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EARLY ORIONIDS: Earth is entering the outskirts of a debris stream from Halley's comet, source of the annual Orionid meteor shower. Last night, Oct. 12th, cameras in NASA's All-Sky Fireball Network detected two bright Orionid fireballs over the United States. The shower is expected to peak this year on Oct. 21st with ~20 meteors per hour between local midnight and dawn. An almost-full Moon on peak night will sharply reduce visibility, so watch out for the early Orionids. They might be the only ones you see. Meteor alerts: text, voice.
MORSE CODE BEAMED INTO SPACE: When NASA's Juno spacecraft flew past Earth on Oct. 9th, ham radio operators around the world took part in a global effort to communicate with the spacecraft. Organized by the Juno mission team and JPL, the hams slowly tapped out "Hi" in Morse code: . In New Mexico, amateur radio astronomer Thomas Ashcraft was observing the heavens with his own shortwave radio telescope when he heard the transmissions:
"The patterned keying from amateur radio operators was noted clearly on my radio telescope," says Ashcraft. "In the dynamic spectrum, shown above, it is the series of horizontal 'dots' just above 28 MHz." Listening to this seven minute extract of the signal pattern sent to Juno takes patience, so Ashcraft sped up the recording by 10 times. "Here it is," he says.
Juno listened for the message using its onboard WAVES instrument, a radio and plasma wave sensor designed to study magnetic storms at Jupiter. Did Juno actually hear anything? The Juno mission team wrote this on the event's home page: "Thank you amateur radio operators. This activity is now concluded. The Juno team hopes to share the results with you soon."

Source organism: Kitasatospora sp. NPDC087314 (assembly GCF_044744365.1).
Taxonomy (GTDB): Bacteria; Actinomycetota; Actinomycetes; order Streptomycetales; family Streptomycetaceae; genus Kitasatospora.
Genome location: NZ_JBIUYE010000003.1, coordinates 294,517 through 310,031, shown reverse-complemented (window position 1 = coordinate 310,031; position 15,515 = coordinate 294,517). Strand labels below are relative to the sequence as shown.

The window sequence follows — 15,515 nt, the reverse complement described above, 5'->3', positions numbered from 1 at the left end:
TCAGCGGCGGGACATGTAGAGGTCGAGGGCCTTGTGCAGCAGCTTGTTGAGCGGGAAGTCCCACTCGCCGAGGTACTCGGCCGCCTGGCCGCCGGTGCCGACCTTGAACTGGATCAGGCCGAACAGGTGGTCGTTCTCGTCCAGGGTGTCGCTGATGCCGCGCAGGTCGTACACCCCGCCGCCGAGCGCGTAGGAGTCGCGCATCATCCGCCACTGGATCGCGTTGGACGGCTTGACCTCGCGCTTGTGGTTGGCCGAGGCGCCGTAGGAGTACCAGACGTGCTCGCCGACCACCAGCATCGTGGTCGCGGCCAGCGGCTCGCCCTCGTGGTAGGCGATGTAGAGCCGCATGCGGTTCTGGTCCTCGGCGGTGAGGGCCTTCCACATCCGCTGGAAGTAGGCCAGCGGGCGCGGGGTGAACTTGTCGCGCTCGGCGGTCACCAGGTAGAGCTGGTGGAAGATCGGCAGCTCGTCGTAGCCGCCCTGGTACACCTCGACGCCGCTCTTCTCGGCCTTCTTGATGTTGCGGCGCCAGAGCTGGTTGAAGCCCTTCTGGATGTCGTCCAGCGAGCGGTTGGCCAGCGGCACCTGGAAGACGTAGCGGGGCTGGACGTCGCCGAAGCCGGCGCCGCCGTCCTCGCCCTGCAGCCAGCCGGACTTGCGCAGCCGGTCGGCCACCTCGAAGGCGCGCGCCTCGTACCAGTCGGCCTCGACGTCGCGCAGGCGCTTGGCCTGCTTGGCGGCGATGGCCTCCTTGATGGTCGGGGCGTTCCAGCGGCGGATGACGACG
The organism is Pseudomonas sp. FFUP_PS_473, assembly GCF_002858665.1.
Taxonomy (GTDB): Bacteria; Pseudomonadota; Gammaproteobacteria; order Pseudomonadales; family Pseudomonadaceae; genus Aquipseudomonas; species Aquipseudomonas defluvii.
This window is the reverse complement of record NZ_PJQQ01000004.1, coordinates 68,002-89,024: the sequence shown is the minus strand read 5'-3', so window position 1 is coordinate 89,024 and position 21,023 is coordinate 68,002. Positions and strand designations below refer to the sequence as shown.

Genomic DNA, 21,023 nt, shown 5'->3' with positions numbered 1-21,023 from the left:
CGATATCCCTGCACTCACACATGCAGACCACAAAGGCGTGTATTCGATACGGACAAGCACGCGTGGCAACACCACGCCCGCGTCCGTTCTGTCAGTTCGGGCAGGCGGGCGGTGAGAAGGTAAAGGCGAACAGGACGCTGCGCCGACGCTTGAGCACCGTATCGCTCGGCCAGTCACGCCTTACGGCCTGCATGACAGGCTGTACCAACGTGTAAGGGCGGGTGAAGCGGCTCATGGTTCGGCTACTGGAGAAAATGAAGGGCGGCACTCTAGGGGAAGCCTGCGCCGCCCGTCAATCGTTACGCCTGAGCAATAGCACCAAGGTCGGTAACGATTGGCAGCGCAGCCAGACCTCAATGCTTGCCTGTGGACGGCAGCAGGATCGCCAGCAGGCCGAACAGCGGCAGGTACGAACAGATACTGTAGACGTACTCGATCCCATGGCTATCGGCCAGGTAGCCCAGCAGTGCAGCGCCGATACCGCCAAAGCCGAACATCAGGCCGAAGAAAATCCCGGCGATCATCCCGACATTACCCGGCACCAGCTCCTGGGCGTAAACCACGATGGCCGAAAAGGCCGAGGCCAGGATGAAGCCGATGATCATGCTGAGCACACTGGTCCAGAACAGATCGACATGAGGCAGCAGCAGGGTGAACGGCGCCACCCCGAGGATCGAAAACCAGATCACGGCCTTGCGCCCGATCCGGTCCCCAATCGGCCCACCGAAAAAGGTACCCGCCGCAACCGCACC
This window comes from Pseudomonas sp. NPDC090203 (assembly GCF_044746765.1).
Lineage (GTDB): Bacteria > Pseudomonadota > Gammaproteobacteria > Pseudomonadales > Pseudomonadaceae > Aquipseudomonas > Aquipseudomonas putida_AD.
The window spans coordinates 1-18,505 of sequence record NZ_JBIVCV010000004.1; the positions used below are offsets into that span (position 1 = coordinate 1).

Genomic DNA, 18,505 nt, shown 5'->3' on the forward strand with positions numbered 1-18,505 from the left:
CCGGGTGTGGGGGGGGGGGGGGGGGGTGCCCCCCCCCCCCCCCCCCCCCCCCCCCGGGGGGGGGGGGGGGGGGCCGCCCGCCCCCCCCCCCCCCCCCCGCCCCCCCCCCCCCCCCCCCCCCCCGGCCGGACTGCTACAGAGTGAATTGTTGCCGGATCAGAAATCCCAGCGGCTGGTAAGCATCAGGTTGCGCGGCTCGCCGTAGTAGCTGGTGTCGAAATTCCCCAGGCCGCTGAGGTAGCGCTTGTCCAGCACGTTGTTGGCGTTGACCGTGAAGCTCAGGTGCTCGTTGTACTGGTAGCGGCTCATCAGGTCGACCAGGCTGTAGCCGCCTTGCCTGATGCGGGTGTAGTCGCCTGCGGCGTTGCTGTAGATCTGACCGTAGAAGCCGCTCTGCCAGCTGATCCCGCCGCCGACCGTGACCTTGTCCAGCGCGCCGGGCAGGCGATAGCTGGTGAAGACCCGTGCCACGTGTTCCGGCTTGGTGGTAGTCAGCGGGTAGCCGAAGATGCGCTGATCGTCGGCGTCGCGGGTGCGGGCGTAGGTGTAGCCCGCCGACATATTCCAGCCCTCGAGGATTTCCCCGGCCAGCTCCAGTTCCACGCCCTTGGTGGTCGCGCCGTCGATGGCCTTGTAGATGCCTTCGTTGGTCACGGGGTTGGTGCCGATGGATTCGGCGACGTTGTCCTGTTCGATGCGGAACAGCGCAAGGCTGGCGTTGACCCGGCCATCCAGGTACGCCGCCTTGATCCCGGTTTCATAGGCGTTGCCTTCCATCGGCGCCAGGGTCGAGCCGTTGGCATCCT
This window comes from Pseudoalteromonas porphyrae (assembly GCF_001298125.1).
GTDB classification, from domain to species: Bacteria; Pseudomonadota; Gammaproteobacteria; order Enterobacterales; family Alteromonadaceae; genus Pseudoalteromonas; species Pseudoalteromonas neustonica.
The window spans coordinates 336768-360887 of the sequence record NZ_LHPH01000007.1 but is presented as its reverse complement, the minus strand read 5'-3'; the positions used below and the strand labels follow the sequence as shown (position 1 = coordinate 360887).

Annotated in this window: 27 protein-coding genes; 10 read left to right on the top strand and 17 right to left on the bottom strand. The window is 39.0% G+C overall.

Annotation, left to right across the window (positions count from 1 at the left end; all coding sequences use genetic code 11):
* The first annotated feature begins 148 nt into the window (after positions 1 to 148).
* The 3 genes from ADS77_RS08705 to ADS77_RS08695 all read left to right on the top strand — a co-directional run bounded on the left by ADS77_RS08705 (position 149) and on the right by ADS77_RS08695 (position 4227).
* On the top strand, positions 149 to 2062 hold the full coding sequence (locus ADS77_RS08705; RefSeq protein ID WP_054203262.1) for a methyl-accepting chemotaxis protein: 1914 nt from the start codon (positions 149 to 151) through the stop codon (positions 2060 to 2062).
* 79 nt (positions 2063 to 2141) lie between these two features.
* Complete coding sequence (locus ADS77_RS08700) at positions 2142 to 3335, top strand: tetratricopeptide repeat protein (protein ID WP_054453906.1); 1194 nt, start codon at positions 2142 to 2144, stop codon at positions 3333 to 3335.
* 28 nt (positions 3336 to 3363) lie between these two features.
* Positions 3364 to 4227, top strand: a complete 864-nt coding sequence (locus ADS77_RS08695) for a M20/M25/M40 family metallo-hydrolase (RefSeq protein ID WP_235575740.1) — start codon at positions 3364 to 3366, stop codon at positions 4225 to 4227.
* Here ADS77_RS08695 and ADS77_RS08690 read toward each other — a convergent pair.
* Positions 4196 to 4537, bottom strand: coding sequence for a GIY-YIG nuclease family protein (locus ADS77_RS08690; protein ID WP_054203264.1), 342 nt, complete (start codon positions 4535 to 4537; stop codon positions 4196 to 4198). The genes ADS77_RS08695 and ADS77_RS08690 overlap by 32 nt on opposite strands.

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CHANCE OF FLARES: A pair of sunspots pointing almost-directly at Earth poses a threat for strong solar flares. NASA's Solar Dynamics Observatory photographed the two active regions, AR1861 and AR1865, on Oct. 12th:
Both sunspots have 'beta-gamma-delta' magnetic fields that harbor energy for X-class solar flares. So far, sunspot AR1865 is mostly quiet, but AR1861 is crackling with lesser C-class flares, possibly foreshadowing a bigger eruption. NOAA forecasters estimate a 40% chance of M-class flares and a 15% chance of X-flares on Oct. 12th. Solar flare alerts: text, voice.
GREEN COMET ISON: Comet ISON is brightening as it approaches the sun. At the moment it is glowing like a 10th magnitude star, too dim for naked-eye viewing but an easy target for many telescopes on Earth. "This is what the comet looked like on Oct. 8th using the 0.8m (32 inch) Schulman Telescope," reports Adam Block from the University of Arizona Skycenter atop Mount Lemmon:
ISON's green color comes from the gases surrounding its icy nucleus. Jets spewing from the comet's core contain diatomic carbon (C2) and cyanogen (CN: a poisonous gas found in many comets). Both substances glow green when illuminated by sunlight in the near-vacuum of space.
"I am certain more images of Comet ISON will be coming out shortly as it increases in brightness during its dive towards the Sun," adds Block. "Here is hoping it survives that rendezvous on Nov. 28th and emerges as something spectacular on the other side!"
Although the comet is very faint, finding it is easy. Comet ISON rises alongside Mars in the eastern sky just before dawn. Amateur astronomers, if you have a GOTO telescope, enter these coordinates. Special dates of interest include Oct. 13-15 when Mars, Comet ISON, and the first magnitude star Regulus will be clustered in a patch of sky less than 3o apart. Red Mars and blue Regulus will form a beautiful naked eye "double star" in the early morning sky. Sky maps: Oct. 10, 11, 12, 13, 14, 15.
Realtime Comet ISON Photo Gallery
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